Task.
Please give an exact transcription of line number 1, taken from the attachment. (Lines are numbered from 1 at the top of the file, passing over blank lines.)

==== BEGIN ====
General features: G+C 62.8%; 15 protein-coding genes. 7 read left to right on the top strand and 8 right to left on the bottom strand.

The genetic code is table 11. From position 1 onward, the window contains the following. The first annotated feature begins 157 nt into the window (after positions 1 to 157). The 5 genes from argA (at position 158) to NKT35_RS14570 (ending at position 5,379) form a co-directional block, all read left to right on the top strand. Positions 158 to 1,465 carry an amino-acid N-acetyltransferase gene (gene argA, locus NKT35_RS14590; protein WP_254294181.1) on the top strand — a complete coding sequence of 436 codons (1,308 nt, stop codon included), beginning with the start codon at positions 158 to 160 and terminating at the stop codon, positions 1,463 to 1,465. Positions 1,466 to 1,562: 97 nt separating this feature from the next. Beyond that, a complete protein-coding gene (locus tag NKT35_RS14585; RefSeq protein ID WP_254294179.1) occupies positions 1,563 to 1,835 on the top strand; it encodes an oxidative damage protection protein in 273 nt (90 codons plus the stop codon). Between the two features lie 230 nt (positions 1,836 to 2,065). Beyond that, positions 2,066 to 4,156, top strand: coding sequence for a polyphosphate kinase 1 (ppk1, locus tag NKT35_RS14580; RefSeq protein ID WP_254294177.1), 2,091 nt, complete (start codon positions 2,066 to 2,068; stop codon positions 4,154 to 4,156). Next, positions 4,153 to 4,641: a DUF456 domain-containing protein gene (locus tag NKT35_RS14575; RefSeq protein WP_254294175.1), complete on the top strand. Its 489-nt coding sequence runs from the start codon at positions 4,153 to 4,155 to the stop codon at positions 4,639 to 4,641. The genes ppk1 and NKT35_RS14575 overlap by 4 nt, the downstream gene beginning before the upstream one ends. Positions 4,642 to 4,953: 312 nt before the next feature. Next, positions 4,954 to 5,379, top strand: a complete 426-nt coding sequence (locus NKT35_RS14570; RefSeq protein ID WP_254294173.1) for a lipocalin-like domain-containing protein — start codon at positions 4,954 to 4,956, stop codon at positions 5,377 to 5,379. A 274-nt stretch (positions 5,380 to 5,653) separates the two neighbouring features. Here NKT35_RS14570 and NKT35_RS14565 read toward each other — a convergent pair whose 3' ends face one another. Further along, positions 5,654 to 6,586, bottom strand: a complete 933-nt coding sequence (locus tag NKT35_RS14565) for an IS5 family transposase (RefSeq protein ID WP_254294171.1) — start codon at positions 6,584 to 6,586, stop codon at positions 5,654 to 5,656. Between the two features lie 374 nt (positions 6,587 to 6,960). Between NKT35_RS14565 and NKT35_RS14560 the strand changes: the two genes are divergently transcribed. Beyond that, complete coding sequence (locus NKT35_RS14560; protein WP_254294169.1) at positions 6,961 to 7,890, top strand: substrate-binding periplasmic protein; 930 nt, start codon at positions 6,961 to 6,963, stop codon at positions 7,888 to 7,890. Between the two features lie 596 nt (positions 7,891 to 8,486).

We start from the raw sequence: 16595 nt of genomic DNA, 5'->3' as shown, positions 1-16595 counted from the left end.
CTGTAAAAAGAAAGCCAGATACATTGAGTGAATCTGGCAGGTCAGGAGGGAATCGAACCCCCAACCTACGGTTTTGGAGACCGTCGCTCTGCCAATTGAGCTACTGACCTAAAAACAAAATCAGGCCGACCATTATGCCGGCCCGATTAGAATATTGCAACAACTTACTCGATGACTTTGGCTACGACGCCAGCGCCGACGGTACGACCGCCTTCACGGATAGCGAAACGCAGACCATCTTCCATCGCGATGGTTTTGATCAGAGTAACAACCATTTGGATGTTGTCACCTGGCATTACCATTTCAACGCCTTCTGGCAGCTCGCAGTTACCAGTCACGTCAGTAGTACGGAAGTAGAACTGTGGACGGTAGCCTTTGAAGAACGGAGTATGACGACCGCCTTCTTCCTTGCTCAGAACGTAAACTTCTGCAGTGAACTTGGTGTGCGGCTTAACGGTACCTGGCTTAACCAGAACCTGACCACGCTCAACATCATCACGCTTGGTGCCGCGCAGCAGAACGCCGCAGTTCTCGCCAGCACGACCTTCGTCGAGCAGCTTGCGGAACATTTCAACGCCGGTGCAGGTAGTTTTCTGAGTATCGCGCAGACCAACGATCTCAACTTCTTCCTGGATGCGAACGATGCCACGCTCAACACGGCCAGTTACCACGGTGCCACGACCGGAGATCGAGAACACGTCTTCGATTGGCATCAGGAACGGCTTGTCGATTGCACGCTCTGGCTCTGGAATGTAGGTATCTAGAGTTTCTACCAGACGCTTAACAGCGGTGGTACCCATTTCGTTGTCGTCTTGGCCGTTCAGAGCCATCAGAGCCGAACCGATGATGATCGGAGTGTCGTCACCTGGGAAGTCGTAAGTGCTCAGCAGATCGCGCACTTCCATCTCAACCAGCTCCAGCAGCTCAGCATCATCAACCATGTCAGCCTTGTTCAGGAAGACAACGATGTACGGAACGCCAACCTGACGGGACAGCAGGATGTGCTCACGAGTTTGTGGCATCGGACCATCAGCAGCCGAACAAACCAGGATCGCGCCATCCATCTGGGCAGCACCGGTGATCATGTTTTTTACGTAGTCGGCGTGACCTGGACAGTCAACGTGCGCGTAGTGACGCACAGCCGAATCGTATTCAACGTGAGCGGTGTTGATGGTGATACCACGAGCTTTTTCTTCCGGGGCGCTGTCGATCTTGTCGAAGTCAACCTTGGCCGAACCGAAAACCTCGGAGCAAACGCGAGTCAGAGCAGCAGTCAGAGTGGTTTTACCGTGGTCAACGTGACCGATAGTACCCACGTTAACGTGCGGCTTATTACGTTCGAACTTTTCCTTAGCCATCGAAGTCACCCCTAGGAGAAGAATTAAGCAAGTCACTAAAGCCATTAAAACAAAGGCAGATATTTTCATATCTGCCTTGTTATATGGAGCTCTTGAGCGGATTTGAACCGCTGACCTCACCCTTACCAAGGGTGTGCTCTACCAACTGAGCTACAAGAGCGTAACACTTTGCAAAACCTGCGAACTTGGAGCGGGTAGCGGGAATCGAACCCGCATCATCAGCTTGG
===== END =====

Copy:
General features: G+C 62.8%; 15 protein-coding genes. 7 read left to right on the top strand and 8 right to left on the bottom strand.